To celebrate a holly, jolly Christmas, you need to have money. Or at least be able to count on which holidays are paid, and which are not.
Is Christmas Eve a holiday?
No. In fact some retailers’ desire to squeeze last minute profits around Xmas is a catalyst for forcing store employees to work late on Christmas Eve. You should know there is no premium pay for working later hours on Christmas Eve. (see Robert Devet, in the NS Advocate story, “I’ll be home late for Christmas,” https://nsadvocate.org/2018/11/29/ill-be-home-late-for-christmas-working-retail-on-christmas-eve-and-new-years-eve/ )
How do you earn money for the holidays, if you don’t know which ones are paid??
However, some services like the library and government offices tend to close early so workers have part of the afternoon and the full evening off. And some businesses, including restaurants and bars tend to close earlier than usual. Unions often negotiate only a half-day of work on Christmas Eve, sometimes with pay for the full day.
What about Christmas Day?
Christmas day is a ’general’ holiday in Nova Scotia; it’s also a ’retail closing day.’That means most businesses and offices must be closed. Everyone is entitled to the day off with pay but you must have worked 15 of the last 30 calendar days, and you must work your last scheduled shift before, and your first scheduled shift after Christmas Day. If your normal day off falls on the holiday, you get another day off with pay.
If you work at a gas bar, a restaurant, a bar or a pharmacy or other business exempt from closing, you may have to work on Christmas day. If you do work that day, you must be paid a) the normal amount of pay you would receive for the day, plus b) one and a half times your regular rate of pay for the hours you actually work on that day.
What?? Here is an Example: Let’s say you normally work 8 hours a day throughout the year. And let’s say your boss asks you to work 6 hours on Christmas Day In that case you get paid a) holiday pay of 8 hours, and b) 1 ½ times your hourly rate for the 6 hours, . If you earn $12 an hour: you’ll get 8 x $12= $96. Plus 6 x $12 x 1.5 = $108. That’s $96 + $108 = $204 in total for working Christmas Day.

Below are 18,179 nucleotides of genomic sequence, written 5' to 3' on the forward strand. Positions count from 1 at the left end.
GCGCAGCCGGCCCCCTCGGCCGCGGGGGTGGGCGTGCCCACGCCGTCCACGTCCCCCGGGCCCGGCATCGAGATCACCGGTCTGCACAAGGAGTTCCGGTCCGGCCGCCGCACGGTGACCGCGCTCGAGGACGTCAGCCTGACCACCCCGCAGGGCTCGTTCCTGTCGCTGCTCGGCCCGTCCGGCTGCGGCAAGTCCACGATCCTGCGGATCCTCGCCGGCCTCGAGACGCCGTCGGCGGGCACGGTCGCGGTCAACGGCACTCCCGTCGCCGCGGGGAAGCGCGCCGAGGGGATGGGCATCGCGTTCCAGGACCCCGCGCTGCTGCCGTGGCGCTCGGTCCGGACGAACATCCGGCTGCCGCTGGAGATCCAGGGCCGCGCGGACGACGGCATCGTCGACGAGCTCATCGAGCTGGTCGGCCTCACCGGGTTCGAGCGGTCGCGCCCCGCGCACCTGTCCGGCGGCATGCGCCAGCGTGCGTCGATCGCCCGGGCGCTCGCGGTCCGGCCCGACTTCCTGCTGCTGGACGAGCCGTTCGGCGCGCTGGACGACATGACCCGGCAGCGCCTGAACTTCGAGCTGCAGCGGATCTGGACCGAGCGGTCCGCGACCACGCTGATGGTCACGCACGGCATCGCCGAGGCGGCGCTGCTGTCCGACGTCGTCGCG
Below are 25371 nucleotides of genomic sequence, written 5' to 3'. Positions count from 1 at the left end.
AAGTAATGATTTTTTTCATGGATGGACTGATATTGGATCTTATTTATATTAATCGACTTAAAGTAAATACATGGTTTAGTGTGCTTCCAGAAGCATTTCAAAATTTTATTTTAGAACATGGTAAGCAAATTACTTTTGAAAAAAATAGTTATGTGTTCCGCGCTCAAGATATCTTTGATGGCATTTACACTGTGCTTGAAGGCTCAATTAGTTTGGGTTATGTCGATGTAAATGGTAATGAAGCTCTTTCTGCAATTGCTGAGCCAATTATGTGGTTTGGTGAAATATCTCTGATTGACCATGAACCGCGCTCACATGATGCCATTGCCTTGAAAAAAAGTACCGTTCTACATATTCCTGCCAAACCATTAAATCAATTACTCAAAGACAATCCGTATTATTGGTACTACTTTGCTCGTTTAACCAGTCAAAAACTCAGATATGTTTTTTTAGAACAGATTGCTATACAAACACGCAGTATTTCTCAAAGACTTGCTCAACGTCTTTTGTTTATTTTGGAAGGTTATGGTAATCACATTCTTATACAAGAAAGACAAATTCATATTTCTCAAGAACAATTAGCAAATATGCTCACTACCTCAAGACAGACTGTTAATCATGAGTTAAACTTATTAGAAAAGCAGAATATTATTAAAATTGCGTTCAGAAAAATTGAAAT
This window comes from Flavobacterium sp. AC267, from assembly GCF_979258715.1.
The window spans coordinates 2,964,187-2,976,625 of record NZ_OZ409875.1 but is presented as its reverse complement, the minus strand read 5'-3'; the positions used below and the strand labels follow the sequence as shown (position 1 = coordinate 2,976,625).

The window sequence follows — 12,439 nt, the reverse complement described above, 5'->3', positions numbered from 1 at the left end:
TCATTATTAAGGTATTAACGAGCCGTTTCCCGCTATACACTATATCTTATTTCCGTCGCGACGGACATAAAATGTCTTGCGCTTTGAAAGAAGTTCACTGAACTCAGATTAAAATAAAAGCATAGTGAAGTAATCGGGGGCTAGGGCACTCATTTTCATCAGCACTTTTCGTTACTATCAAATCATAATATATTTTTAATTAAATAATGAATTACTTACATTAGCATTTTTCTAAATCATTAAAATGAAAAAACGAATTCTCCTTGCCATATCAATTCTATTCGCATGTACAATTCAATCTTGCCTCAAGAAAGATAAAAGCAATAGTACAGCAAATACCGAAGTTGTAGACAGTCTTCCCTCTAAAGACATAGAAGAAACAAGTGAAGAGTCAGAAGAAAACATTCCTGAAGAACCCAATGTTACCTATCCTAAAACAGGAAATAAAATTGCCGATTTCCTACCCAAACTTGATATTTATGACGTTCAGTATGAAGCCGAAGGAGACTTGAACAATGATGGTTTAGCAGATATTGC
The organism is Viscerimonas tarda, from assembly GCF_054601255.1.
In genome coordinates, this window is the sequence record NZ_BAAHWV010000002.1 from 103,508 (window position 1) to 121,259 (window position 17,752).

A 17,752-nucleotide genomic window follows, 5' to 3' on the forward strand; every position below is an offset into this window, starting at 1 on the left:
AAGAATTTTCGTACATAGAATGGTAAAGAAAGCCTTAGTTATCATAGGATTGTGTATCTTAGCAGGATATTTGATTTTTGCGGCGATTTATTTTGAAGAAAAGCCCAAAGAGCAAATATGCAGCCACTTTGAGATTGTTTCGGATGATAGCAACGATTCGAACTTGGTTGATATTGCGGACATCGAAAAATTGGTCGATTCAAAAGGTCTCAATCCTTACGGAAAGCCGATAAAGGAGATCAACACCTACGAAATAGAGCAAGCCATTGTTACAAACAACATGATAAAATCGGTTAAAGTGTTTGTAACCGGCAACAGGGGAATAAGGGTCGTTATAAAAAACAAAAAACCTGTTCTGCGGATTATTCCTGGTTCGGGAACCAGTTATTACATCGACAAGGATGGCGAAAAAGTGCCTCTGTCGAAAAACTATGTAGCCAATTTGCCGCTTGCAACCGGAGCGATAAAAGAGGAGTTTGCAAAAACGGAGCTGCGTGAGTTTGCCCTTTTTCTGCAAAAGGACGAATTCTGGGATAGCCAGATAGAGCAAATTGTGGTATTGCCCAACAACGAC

If you are a member of a trade union, your union has likely negotiated the day off with pay for you. If you work for a unionized employer, and you have to work that day, your collective agreement will spell out the details. In unionized workplaces, sometimes non-union staff get what unionized colleagues get.
Is Boxing Day a holiday?
The answer is yes, and no. The day after Christmas is a ’retail closing day’ but not a ’’general holiday’. That means, most people get the day off, but they don’t get paid for it! If you do have to work at the gas bar, or the restaurant on Dec. 26, you will get paid straight time only – there is no extra holiday pay for working Dec. 26.
Of course if you are in a union, your union has probably negotiated Boxing Day as a paid holiday – so you will be paid for the day off.
In NS, most stores must be closed Dec. 25 and 26. It is Dec. 27, when the after-Christmas sales start and when retail workers resume normal work.
What about New Year’s Eve, and New Year’s Day?
Shops, restaurants and bars tend to be open late on New Year’s Eve. It is not a holiday and you can be asked to work later than you want to work. In NS, New Year’s Day (Jan. 1) is a ‘general holiday’ and also a ‘retail closing day’ (like Christmas Day). If you’re not in a union, you’ll get the day off with pay – only if you’ve worked 15 of the last 30 calendar days, and you worked the last scheduled shift before, and your first scheduled shift after New Year’s day. If Tuesday (New Year’s Day) is your regular day off, you should get another paid day off.
If you are covered by a union agreement, you’ll get the day off with pay.
As I’ve noted before, NS Labour Standards tends to favour employers. That is why the day after Christmas is nota paid holiday (except if you are a union member). If you are confused by all of this, drop me a line at email@example.com.
Judy Haiven is also on the Steering Committee of Equity Watch, a NS organisation dedicated to fighting discrimination, racism and bullying in the workplace.